I like to use mild fruit woods when I smoke pork.  Since fruit woods are often times more mild you don’t want a sauce that will overpower the wood smoke flavor.  What’s the point of spending six hours smoking ribs if you aren’t going to taste the wood smoke flavor.  The Funny Farm sauce allows the wood smoke flavor to come through.

It’s no wonder the Funny Farm Competition BBQ Team has had the great results they have had on the BBQ competition circuit.  I’m hoping they have great success with this sauce because they have a couple other sauces up their sleeves.

You can find Funny Farm on Facebook and order their sauce on their official website.

© 2010, The BBQ Grail. All rights reserved. On republishing this post you must provide link to original post.

The Miami County Republic       August 26, 2009

Sizzle begins for competitors



WEDNESDAY, 26 AUGUST 2009 08:00

With revised recipes and a renewed spirit, Marc Matthews and his Funny Farm BBQ partner Jan Thompson have high hopes for this weekend, when they are set to put their smoking talents on display at the East Central Kansas Barbecue Championship during Roots Festival in Paola.

The cooking couple from rural Miami County have already participated in four barbecue competitions this year, and Matthews said he’s got a fresh arsenal of barbecue flavors in store for Roots this weekend.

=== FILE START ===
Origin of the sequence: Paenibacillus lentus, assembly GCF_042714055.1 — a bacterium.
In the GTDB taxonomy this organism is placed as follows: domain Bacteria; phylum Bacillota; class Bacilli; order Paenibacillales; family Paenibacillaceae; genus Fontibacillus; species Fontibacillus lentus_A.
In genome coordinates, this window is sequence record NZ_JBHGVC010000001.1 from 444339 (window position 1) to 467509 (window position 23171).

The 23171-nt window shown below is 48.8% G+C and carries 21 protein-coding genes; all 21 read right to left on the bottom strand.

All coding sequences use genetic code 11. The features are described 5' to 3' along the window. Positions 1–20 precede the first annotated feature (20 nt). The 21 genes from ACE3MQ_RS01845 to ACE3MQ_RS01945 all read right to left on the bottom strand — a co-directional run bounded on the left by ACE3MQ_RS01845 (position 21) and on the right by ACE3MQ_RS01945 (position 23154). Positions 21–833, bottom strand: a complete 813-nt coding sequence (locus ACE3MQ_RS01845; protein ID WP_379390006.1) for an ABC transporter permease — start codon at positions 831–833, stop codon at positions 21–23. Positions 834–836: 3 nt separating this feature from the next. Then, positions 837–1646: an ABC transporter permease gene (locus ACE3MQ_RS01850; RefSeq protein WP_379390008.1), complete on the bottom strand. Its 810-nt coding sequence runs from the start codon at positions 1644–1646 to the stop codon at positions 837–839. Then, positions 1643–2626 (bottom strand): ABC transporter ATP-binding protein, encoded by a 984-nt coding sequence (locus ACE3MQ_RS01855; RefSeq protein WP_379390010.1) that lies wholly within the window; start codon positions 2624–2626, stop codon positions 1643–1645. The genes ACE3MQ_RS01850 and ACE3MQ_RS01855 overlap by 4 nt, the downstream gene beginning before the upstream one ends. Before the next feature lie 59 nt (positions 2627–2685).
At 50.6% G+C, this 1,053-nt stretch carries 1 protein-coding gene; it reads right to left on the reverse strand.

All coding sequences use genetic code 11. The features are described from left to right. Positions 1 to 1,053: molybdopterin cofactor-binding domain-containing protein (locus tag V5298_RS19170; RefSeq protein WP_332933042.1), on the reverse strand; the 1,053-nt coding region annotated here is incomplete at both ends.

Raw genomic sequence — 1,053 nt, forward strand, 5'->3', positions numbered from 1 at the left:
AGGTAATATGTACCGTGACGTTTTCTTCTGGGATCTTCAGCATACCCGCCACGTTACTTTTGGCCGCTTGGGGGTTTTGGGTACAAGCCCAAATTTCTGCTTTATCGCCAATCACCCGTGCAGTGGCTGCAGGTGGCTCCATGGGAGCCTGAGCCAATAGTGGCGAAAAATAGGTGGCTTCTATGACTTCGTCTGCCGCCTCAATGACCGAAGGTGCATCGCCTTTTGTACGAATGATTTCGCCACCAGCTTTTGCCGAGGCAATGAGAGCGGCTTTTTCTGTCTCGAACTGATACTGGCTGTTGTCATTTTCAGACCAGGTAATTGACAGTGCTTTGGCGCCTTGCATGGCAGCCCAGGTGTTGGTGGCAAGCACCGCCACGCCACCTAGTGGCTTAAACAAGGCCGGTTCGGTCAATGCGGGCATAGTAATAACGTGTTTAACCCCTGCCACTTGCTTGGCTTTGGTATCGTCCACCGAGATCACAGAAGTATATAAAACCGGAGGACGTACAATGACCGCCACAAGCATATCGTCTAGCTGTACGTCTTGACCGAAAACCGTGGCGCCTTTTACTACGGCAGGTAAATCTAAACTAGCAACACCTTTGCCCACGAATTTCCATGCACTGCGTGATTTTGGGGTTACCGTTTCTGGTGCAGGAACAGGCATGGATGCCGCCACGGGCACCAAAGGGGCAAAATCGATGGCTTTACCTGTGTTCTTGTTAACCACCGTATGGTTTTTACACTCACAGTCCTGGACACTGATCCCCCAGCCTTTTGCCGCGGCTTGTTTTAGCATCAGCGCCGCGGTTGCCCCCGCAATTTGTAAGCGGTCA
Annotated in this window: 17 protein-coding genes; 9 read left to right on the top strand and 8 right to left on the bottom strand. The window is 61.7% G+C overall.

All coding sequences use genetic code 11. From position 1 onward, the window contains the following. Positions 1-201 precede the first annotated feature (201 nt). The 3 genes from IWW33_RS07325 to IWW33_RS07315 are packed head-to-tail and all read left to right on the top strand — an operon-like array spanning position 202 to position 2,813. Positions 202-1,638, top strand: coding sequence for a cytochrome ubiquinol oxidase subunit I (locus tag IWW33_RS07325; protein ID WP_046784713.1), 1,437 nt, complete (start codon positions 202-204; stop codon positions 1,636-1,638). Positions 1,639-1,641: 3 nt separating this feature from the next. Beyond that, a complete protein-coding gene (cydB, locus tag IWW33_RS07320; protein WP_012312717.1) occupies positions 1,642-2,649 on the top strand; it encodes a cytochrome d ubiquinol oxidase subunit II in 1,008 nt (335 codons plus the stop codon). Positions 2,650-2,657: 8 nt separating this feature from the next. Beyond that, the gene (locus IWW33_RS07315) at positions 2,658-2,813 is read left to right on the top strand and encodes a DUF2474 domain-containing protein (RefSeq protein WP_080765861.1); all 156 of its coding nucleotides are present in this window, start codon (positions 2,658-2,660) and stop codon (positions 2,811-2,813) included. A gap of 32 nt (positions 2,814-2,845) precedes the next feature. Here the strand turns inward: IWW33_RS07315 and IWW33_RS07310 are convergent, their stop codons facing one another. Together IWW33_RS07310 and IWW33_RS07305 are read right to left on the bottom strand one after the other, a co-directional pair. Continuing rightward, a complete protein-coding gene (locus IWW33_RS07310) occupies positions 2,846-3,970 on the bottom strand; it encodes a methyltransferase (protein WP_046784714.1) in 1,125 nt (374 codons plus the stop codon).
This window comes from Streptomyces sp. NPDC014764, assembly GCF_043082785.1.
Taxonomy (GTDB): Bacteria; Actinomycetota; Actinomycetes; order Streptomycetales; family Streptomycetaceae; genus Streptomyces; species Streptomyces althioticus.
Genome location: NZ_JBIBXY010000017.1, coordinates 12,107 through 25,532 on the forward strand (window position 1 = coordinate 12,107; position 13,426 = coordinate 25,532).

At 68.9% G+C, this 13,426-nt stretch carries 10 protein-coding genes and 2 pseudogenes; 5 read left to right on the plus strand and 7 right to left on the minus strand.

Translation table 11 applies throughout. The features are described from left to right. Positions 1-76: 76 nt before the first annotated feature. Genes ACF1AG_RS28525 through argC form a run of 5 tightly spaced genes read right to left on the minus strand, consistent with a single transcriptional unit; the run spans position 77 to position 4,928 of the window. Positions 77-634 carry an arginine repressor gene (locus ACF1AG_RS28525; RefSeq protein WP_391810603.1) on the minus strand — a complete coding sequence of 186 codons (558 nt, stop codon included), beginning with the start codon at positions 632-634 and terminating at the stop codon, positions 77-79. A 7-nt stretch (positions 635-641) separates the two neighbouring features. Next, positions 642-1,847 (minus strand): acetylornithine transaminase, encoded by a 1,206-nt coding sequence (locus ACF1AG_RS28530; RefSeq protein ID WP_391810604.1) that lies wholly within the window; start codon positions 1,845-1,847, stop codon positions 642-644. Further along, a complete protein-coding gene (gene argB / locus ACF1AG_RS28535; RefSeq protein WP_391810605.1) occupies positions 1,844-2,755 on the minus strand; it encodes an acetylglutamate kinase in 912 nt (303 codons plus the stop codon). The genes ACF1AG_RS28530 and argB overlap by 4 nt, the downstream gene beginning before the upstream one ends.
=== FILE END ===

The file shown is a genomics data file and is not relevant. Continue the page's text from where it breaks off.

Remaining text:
The Funny Farm BBQ team has had some success in the pork category in the past at Roots along with decent showings in sausage, but Matthews is hoping a new approach will lead to better results this year.

                                                                                                Marc Matthews and Jan Thompson are 

“I changed almost all of the recipes for Roots,”                 also known as Funny Farm BBQ. They

Matthews said. “I’d love to have at least one top 10            plan to compete this weekend at the East

finish overall, and I’d really love to get the Miami                   Central Kansas Barbecue Competition